(208) 415-1850 contact@cdaaccounting.com
Does a Coeur d’Alene S Corporation Have Flexible Tax Reporting?

Does a Coeur d’Alene S Corporation Have Flexible Tax Reporting?

No. If your business is formed as a Coeur d’Alene S-Corporation, then there is no other taxation option available.

However, the IRS does not have a separate taxation category for Idaho LLCs. This allows the LLC members to elect at their own discretion a form of taxation that makes the most sense for their business. An Idaho LLC can elect to be taxed as an Idaho S-Corporation, but not the other way around.

Coeur d’Alene Business Consignment Rules

Coeur d’Alene Business Consignment Rules

Consigned inventory is merchandising a Coeur d’Alene business or an individual places with another business for the other business to try to sell. A dressmaker may consign inventory to a dress shop. The person consigning the goods (the dressmaker) has not made a sale and does not get paid until the business that has taken the goods in on consignment (the dress shop) sells the goods.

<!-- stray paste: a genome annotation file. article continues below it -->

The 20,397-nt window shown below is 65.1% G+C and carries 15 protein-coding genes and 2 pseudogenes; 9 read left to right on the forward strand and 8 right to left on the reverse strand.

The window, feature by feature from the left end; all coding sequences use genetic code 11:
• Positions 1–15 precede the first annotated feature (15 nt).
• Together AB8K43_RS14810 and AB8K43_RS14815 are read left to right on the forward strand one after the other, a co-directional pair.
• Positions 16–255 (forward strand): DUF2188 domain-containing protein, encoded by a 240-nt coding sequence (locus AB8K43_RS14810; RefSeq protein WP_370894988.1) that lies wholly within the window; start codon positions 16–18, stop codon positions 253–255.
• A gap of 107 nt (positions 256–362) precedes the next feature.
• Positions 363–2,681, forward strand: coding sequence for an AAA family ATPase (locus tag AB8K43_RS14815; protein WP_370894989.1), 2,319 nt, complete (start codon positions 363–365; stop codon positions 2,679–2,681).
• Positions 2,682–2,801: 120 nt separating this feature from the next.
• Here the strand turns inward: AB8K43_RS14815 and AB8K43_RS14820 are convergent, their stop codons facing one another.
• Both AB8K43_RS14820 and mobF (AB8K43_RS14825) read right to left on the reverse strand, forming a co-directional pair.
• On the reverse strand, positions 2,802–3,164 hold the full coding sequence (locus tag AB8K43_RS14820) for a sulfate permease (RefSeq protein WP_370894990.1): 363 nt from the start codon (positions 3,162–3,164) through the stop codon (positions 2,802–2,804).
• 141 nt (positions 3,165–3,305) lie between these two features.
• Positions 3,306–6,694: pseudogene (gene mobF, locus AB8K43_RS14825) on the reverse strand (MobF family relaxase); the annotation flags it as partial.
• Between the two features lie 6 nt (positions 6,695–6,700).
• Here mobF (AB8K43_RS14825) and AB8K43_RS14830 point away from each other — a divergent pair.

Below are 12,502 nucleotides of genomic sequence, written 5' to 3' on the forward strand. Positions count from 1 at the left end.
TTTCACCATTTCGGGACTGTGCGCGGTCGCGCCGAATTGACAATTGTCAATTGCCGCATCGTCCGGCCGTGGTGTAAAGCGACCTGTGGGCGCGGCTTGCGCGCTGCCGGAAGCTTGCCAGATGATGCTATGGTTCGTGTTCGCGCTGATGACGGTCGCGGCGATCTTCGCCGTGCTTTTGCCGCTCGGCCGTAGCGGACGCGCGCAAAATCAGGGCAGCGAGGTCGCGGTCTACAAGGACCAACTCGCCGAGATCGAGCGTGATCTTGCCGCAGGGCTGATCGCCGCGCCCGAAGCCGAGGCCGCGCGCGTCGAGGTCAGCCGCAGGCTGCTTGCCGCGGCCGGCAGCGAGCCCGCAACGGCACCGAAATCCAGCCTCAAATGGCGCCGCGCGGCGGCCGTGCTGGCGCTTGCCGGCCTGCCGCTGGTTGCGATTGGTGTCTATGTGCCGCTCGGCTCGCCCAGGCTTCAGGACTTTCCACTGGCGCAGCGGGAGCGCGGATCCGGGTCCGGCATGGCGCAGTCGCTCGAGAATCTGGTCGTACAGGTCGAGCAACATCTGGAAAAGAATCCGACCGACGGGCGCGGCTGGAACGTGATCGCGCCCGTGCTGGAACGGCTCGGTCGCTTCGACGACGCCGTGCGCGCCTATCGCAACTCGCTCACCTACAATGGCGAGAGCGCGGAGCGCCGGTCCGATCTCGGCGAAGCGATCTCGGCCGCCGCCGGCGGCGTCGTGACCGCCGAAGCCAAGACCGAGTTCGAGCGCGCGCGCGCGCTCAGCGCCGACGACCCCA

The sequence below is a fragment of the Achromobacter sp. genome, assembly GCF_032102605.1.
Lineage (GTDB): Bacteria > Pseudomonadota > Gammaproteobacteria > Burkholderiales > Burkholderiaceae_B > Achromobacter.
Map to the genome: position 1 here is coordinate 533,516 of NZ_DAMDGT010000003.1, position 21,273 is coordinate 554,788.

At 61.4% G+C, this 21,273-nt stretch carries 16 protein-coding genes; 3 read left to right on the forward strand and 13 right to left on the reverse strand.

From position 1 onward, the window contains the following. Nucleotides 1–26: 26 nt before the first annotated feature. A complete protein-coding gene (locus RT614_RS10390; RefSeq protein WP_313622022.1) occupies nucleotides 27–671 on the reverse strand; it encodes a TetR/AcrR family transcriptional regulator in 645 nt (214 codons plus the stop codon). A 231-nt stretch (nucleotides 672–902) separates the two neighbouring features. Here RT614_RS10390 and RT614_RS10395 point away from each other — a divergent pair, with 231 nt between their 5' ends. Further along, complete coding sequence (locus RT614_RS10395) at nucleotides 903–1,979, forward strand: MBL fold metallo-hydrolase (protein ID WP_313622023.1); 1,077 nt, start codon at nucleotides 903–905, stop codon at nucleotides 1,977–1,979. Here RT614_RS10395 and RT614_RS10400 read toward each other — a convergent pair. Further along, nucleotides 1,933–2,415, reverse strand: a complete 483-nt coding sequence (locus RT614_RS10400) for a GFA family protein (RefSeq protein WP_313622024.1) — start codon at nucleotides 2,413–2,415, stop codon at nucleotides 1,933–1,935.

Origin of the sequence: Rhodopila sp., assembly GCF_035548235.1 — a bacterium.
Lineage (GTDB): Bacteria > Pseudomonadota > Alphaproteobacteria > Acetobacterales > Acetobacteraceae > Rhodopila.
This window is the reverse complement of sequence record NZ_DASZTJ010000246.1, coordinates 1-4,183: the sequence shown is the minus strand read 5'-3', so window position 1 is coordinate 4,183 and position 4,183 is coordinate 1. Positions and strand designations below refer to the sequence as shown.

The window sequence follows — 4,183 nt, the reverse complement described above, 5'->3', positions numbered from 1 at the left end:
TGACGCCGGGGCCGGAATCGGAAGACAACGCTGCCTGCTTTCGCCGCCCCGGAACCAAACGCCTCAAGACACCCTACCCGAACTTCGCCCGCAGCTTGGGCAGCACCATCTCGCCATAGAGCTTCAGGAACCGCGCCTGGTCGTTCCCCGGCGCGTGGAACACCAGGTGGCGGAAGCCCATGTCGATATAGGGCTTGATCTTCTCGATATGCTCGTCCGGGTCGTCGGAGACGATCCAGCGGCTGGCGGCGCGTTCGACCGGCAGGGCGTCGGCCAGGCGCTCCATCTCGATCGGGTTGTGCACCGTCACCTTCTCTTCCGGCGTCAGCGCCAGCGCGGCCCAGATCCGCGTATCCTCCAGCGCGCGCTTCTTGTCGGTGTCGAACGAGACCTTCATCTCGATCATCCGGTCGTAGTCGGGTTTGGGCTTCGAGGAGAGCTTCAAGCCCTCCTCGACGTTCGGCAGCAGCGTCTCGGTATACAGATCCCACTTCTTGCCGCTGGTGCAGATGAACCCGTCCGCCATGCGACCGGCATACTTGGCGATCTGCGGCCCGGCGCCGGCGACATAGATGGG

Tax Implications

For tax and inventory purposes, the consignor (in this example, the dressmaker) has not sold the dress. There is no income to report. The dress inventories. The consignee (the dress shop) has not purchased the dress from the dressmaker until it sells the dress to its customer. The dress shop does not include the dress in its yearend inventory.

Does a Coeur d’Alene S Corporation Require a Reasonable Wage?

Does a Coeur d’Alene S Corporation Require a Reasonable Wage?

Yes. Even though a Coeur d’Alene S-Corporation uses a pass-through taxation method, owners/shareholders are able to differentiate between a wage and a disbursement. However, a reasonable wage must be paid out to those working in the business before any disbursements are paid out to other owners/shareholders. This reasonable wage must have been paid on a W-2 with employment taxes paid.

A reasonable wage is best determined by the replacement cost of that position on the open market.

Example

If the Idaho S-Corporation profited $58,000 this year and a reasonable wage is $75,000, then all $58,000 must be paid as the reasonable wage. Until the reasonable wage has been met, no disbursements can be made.